Posts Tagged ‘MPB’

Do Women Get Patterned Hair Loss?

Thursday, December 30th, 2010

Yes. It could be referred to as female pattern baldness, patterned baldness, diffused baldness, female baldness, or even as male pattern baldness (MPB)

Thirteen percent (13%) of pre-menopausal women are thought to experience some symptoms of patterned baldness, this number climbs up to 75% of women experiencing patterned baldness after the age of 65. [13]   Hair loss is increasing in both men and women, men in their early twenties are now experiencing MPB.

In my personal experience, I see many women, including ones in their twenties and thirties with thin hair and bald spots. In many cases when a metabolic issue exists hair loss is more likely to occur.

In women, the hair loss progresses as a diffused thinning of hair all over the top areas and crown of the head (i.e. parietal region). [5] [13] In this case, this hair loss is either referred to as male-pattern baldness, or as female-pattern baldness. [13]

I have heard of women who were very effected emotionally when their physicians told them they had “male pattern baldness” (because her doctor viewed it is a male-hormone dependent condition).

If this indeed was pure a male hormone issue then why are women experiencing hair loss at younger ages and more often? More importantly, how are some able to stop it using diet and nutrition, lifestyle and topical treatments?

I believe the use of the term male pattern baldness to describe any female hair loss is inappropriate.

Edited: 12/29/2010

Who Gets MPB & How Common is it?

Wednesday, December 29th, 2010

Both men and women do.

AGA is very common, one study mentioned that AGA affected as many as 40% of adult men and women combined. [22] Another study mentioned that AGA affected up to 50% of white men 50 years of age or older [3] and it “affects up to 80% of males by the age of 80”. [20]

Thirteen percent (13%) of pre-menopausal women are thought to experience some symptoms of AGA, this number climbs up to 75% of women experiencing AGA after the age of 65. [13]   Hair loss is increasing in both men and women, men in their early twenties are now experiencing MPB.

According to wikipedia (as of 1/1/2011) “Incidence of pattern baldness varies from population to population based on genetic background, environmental factors do not seem to affect this type of baldness greatly. One large scale study in Maryborough, Victoria, Australia showed the prevalence of mid-frontal hair loss increases with age and affects 73.5% of men and 57% of woman aged 80 and over. According to Medem Medical Library’s website, male pattern baldness affects roughly 40 million men in the United States. Approximately 25 percent of men begin balding by age 20; two-thirds begin balding by age 60. There is a 4 in 7 chance of getting the baldness gene.”

This type hair loss follows a predictable pattern (in contrast to spots of baldness or alopecia totalis), most noticeably in men, thus it is commonly referred to as male-pattern baldness (MPB). To many, the term male pattern baldness (MPB) is interchangeable with androgenic alopecia (AGA).

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According to current understanding, women also experience AGA. [13] [20] [23] [26][28] In women, the hair loss progresses as a diffused thinning of hair all over the top areas and crown of the head (i.e. parietal region). [5] [13] In this case, this hair loss is either referred to as male-pattern baldness, or as female-pattern baldness. [13]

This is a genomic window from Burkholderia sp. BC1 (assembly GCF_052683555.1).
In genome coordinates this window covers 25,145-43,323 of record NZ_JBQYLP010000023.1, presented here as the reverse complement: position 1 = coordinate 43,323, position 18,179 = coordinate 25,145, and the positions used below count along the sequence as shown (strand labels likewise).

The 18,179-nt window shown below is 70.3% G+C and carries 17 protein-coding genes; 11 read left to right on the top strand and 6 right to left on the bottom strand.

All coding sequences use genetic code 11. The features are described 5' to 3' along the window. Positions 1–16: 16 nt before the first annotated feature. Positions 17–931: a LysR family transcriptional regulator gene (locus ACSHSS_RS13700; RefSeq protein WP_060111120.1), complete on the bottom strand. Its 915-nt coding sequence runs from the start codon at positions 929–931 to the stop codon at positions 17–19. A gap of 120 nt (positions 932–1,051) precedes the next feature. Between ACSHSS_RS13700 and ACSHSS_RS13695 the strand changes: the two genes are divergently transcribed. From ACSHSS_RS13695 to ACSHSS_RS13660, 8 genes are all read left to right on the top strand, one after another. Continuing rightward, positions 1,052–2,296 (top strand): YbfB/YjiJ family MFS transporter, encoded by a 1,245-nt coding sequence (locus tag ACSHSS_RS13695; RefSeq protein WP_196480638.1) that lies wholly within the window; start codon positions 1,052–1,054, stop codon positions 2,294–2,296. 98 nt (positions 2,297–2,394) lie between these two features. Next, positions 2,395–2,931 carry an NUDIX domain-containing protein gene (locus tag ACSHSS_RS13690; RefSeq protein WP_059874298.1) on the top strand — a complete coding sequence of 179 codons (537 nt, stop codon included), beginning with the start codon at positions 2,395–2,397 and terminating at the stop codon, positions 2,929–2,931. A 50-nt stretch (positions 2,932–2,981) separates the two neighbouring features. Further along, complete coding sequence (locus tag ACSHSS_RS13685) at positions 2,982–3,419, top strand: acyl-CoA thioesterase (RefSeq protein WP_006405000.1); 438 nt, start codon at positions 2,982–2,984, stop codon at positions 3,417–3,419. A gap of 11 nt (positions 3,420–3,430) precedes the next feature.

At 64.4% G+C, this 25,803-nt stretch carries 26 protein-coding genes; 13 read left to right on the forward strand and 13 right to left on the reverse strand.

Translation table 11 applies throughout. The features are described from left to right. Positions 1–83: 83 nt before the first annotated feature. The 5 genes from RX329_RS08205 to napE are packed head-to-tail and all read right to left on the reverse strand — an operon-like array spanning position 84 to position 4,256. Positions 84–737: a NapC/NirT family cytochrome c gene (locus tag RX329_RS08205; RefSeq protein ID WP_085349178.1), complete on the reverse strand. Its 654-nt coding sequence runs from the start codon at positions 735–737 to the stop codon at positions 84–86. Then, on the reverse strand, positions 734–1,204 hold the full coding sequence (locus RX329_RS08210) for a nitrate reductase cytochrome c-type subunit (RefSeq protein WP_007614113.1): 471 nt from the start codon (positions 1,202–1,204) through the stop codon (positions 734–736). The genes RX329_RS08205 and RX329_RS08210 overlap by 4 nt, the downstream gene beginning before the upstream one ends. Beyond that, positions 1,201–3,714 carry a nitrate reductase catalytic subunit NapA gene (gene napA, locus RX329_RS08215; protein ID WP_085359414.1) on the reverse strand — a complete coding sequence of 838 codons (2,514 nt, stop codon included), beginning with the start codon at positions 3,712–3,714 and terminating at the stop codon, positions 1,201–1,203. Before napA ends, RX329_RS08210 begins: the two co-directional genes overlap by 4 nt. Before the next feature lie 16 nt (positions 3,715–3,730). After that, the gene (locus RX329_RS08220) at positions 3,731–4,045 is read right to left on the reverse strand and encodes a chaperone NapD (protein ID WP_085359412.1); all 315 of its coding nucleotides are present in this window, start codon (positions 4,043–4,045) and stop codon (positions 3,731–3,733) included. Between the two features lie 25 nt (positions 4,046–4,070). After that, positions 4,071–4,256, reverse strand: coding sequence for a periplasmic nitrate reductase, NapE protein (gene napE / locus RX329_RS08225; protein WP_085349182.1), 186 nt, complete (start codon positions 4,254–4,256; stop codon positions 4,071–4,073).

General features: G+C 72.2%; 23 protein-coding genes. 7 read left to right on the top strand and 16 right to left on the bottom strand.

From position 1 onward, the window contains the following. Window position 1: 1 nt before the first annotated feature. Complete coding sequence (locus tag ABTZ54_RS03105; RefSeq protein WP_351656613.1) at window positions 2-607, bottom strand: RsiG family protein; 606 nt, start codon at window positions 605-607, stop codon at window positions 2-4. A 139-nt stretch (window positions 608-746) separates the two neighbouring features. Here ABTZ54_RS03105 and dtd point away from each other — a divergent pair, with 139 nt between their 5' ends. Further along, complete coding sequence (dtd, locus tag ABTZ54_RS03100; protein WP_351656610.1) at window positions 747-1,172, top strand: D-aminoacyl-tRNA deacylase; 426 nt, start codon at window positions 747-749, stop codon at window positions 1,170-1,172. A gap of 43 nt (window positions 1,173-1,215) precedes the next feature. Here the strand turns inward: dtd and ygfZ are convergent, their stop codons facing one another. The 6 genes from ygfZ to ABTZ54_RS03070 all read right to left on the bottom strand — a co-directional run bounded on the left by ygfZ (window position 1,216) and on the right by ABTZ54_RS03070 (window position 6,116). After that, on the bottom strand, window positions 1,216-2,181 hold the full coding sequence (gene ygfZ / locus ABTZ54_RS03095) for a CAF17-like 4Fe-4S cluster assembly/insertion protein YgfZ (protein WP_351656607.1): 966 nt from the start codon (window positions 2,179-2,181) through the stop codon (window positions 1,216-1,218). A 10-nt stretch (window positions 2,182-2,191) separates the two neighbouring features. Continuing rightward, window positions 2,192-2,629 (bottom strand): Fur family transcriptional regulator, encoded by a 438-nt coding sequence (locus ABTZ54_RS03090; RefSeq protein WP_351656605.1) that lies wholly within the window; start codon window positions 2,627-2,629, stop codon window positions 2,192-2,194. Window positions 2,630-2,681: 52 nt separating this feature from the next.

I do not use the term androgenic alopecia (AGA). Find why here: Should the Term “Androgenic Alopecia” Be Used?

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Should the Term “Androgenic Alopecia” Be Used? (Research History)

Wednesday, December 29th, 2010

About 60 years ago Hamilton made an important observation when he noticed that castrated men did not have AGA. He concluded that hair growth on the scalp was androgen-dependent.

Despite androgens causing hair loss in many men, androgens are actually crucial as they are responsible for the development of puberty; they also aid in, if not cause, male maturation, growth of muscles and the appearance of other sexual characteristics in young humans. [25]

Androgens, such as testosterone (T) and dihydrotestosterone (DHT), have been identified by researchers to be the main regulators of hair growth. Androgens contribute to the changing of vellus (tiny, un-pigmented) hairs into terminal (thicker) hair follicles. [18]

Paradoxically, androgens are also are often thought of as the main culprit behind male pattern baldness.

Androgens in the scalp of adults with androgen-dependent hair follicles seem to have two undesirable effects. The first being that they shorten the anagen phase (long growth phase). [6]

A study published in November 2002 further explained that the follicles experience a “transformation from long growth (anagen) and short rest (telogen) cycles, to long rest and short growth cycles.”  [3]

The second effect always accompanies the first and maybe the manifestation of it. This effect is manifested as the gradual changing of (thick) terminal hair follicles to (thinner) vellus hair (due to the reduction of the cellular hair matrix volume). This change in thickness has been referred to as a “progressive miniaturisation of the follicle.”[3] [5] [18] [23]

In summary, androgens shorten the long growth cycle (anagen phase) and cause follicles to enter into the resting cycle (telogen phase) faster and remain in that phase longer; this results in finer and finer hair. This process  is what we’ve identified as, or termed, AGA.

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